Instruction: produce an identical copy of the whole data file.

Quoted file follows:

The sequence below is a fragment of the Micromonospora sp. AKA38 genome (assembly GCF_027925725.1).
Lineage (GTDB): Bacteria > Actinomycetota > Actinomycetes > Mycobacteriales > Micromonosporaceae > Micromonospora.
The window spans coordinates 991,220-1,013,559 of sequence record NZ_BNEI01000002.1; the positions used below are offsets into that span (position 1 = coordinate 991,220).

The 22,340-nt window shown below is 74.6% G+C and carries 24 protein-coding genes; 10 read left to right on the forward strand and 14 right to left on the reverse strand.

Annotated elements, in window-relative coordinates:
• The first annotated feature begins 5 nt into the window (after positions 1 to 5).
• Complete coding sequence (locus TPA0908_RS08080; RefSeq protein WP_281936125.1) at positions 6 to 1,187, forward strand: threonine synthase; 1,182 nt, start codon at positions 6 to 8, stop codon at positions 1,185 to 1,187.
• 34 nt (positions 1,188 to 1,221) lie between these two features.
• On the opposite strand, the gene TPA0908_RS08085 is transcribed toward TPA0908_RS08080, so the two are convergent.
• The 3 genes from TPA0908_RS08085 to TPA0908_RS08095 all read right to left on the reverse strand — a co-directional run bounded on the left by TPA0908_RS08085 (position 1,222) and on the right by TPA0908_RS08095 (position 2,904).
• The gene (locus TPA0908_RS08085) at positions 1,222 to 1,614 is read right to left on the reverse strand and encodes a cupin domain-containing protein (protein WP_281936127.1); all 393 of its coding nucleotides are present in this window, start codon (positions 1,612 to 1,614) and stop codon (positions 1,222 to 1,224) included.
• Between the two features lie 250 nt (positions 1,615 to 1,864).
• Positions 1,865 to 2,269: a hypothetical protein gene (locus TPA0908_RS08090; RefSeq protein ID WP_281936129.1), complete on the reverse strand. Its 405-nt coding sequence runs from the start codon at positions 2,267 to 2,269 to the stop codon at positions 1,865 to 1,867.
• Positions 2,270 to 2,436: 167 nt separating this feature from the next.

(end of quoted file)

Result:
The sequence below is a fragment of the Micromonospora sp. AKA38 genome (assembly GCF_027925725.1).
Lineage (GTDB): Bacteria > Actinomycetota > Actinomycetes > Mycobacteriales > Micromonosporaceae > Micromonospora.
The window spans coordinates 991,220-1,013,559 of sequence record NZ_BNEI01000002.1; the positions used below are offsets into that span (position 1 = coordinate 991,220).

The 22,340-nt window shown below is 74.6% G+C and carries 24 protein-coding genes; 10 read left to right on the forward strand and 14 right to left on the reverse strand.

Annotated elements, in window-relative coordinates:
• The first annotated feature begins 5 nt into the window (after positions 1 to 5).
• Complete coding sequence (locus TPA0908_RS08080; RefSeq protein WP_281936125.1) at positions 6 to 1,187, forward strand: threonine synthase; 1,182 nt, start codon at positions 6 to 8, stop codon at positions 1,185 to 1,187.
• 34 nt (positions 1,188 to 1,221) lie between these two features.
• On the opposite strand, the gene TPA0908_RS08085 is transcribed toward TPA0908_RS08080, so the two are convergent.
• The 3 genes from TPA0908_RS08085 to TPA0908_RS08095 all read right to left on the reverse strand — a co-directional run bounded on the left by TPA0908_RS08085 (position 1,222) and on the right by TPA0908_RS08095 (position 2,904).
• The gene (locus TPA0908_RS08085) at positions 1,222 to 1,614 is read right to left on the reverse strand and encodes a cupin domain-containing protein (protein WP_281936127.1); all 393 of its coding nucleotides are present in this window, start codon (positions 1,612 to 1,614) and stop codon (positions 1,222 to 1,224) included.
• Between the two features lie 250 nt (positions 1,615 to 1,864).
• Positions 1,865 to 2,269: a hypothetical protein gene (locus TPA0908_RS08090; RefSeq protein ID WP_281936129.1), complete on the reverse strand. Its 405-nt coding sequence runs from the start codon at positions 2,267 to 2,269 to the stop codon at positions 1,865 to 1,867.
• Positions 2,270 to 2,436: 167 nt separating this feature from the next.